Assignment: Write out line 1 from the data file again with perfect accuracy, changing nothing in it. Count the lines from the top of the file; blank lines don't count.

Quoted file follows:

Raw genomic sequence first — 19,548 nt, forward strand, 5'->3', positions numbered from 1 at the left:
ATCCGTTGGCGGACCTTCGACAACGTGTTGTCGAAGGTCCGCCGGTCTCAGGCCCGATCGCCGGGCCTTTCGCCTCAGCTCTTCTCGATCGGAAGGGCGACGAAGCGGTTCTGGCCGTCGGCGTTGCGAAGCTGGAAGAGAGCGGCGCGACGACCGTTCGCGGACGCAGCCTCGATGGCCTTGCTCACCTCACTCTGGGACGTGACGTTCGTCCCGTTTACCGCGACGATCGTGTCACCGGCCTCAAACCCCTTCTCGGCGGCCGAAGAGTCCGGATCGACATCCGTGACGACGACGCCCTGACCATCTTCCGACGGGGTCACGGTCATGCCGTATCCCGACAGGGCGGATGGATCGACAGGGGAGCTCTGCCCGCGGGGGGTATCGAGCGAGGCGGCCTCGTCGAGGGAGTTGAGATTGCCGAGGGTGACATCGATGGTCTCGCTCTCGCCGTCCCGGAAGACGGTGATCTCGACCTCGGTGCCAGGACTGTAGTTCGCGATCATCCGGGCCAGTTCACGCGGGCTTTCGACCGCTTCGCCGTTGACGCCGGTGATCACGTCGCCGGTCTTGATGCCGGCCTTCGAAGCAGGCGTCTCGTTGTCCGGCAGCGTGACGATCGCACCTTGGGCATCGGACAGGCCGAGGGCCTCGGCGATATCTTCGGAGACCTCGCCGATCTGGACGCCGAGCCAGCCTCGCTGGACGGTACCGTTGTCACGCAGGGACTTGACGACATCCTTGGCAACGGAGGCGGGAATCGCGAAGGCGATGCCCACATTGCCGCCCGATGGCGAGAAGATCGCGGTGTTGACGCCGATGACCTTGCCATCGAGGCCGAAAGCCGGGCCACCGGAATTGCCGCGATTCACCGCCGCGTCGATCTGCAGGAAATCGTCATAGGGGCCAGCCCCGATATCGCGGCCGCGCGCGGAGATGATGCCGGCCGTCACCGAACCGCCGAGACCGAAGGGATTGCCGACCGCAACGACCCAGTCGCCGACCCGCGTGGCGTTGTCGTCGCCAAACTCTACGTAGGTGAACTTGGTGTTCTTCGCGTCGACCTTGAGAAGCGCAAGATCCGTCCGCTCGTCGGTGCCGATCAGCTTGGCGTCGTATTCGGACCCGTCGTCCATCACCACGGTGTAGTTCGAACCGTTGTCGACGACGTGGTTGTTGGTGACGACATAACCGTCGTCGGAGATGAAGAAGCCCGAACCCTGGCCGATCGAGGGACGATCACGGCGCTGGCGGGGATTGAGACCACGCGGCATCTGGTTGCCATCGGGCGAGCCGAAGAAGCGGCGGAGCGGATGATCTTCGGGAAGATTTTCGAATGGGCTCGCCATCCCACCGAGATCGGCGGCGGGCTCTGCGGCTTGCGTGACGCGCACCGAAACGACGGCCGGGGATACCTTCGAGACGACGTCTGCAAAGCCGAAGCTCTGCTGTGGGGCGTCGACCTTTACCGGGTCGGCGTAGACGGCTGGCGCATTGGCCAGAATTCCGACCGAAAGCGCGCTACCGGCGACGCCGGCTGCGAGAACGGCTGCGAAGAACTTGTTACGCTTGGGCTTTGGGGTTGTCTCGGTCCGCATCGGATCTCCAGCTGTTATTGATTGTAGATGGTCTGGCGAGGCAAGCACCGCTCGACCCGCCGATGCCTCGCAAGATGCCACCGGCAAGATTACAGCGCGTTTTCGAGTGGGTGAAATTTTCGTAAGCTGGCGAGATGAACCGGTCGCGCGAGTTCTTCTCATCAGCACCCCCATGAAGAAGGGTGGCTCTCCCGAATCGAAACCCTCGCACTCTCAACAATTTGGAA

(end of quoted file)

Raw genomic sequence first — 19,548 nt, forward strand, 5'->3', positions numbered from 1 at the left: